A number of key Democrats quickly announced their support Wednesday for President Obama’s decision to replace his “Runaway General” in Afghanistan with another military commander best known for his service in Iraq. Further, the chairman of the Senate Armed Services Committee promised a speedy confirmation process for Gen. David Petraeus.
Top congressional Democrats acknowledged that Gen. Stanley McChrystal had to go following published comments in Rolling Stone magazine which disparaged Vice President Biden and other top administration officials.
McChrystal had been recalled to Washington to explain those comments in person. He met briefly with President Obama, before the president announced his intention to replace McChrystal with Petraeus.
“Relieving General McChrystal of his command was the right course of action to ensure there is full faith and confidence in our military leadership,” says House Majority Leader Steny Hoyer (D-Md.). “General David Petraeus is a strong, distinguished leader, and will serve the U.S. well in Afghanistan, as he did in Iraq. Although this is a period of transition, President Obama and Democrats remain committed and ever grateful to our men and women in uniform, and absolutely focused on taking the fight to the terrorists and keeping our nation safe.”
Senate Majority Leader Harry Reid (D-Nev.) also signaled his support for dumping McChrystal, to prevent “any distractions from achieving our objectives” in Afghanistan.
Sen. Carl Levin (D-Mich.), chairman of the Senate Armed Services Committee, released similar comments, and vowed to begin confirmation hearings on the nomination of Petraeus no later than this coming Tuesday.
“For many reasons, General Petraeus is a solid choice to take over in Afghanistan. He provides strength and continuity. Indeed, he was the architect of the counter-insurgency strategy — he literally wrote the book setting it out,” Levin says. “He also agrees with both key parts of that strategy: first, that additional troops be surged into Afghanistan by the end of the summer, and, second, that there be reductions in our troops levels in Afghanistan beginning in July 2011 as the essential way of getting the Afghans to focus on the need to transition to them the responsibility for their own security.”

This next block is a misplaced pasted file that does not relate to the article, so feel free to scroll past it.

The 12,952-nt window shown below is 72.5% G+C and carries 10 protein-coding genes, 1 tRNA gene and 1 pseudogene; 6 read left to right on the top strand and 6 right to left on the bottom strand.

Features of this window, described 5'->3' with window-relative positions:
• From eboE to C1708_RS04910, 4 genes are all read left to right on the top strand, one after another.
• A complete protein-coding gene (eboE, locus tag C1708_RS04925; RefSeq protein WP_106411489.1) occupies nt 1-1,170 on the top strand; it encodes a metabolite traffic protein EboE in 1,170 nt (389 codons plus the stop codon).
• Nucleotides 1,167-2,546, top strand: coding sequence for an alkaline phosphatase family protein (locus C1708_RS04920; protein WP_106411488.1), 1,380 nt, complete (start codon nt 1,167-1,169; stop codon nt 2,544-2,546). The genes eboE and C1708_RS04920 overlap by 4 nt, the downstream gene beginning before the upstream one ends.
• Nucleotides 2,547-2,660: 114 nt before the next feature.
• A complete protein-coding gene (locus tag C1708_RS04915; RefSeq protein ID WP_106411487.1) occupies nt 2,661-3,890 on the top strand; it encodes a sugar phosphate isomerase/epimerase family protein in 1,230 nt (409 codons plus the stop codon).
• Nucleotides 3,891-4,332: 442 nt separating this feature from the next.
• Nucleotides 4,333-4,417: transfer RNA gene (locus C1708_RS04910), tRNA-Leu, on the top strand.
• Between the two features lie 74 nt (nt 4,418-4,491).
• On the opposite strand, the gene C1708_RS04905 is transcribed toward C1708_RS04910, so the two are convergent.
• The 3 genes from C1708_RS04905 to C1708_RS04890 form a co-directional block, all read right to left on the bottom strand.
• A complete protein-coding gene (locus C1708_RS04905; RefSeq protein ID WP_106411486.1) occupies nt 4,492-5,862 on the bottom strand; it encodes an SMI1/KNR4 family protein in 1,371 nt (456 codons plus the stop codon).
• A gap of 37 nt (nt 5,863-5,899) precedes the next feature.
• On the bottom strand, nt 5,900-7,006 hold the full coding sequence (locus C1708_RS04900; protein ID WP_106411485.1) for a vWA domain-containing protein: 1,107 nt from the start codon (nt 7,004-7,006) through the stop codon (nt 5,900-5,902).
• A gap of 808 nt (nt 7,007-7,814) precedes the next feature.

It’s a bit remarkable that Petraeus could win such solid support so quickly from Democrats given that Petraeus is best known as an architect of a war in Iraq begun by their erstwhile nemesis, former president George W. Bush.
Petraeus became such a lightning rod among the Left for his role in that war that the prominent advocacy group MoveOn.org took out a controversial ad in 2007 which made a play on Petraeus’ name to label him, “General Betray Us,” allegedly whitewashing the truth about the Iraq conflict in a report to Congress.
MoveOn.org reportedly maintained web pages about that advertisement on the Internet in the years since, but allegedly pulled them down on Wednesday. Links to those pages do appear to now redirect users elsewhere on the MoveOn.org website.
Despite the outpouring of support for Petraeus among congressional Democrats, one of the Senate’s most notable war critics continued to voice concern for the direction of U.S. involvement in Afghanistan, which has been underway since 2002 and has claimed more than 1,000 American lives.
“The comments of General McChrystal and his aides were very troubling, and the president’s decision to accept his resignation is appropriate,” says Sen. Russ Feingold (D-Wisc.), who recently lost a vote to force a timetable on further U.S. operations in Afghanistan. “But I continue to have strong concerns about our misguided policy in Afghanistan. The massive, open-ended military operation in Afghanistan will cost a hundred billion dollars this year with no end in sight. Meanwhile, al Qaeda continues to operate and recruit around the world. After nine years, it is time to give the American people, as well as the people of Afghanistan, a timetable to end this war so our nation is better able to focus on the global threat posed by al Qaeda and its affiliates.”
Feingold, however, is not a member of the Armed Services panel, and therefore won’t have an opportunity to question Petraeus directly in the confirmation hearings.
The publisher of the news site On The Hill, Scott Nance has covered Congress and the federal government for more than a decade.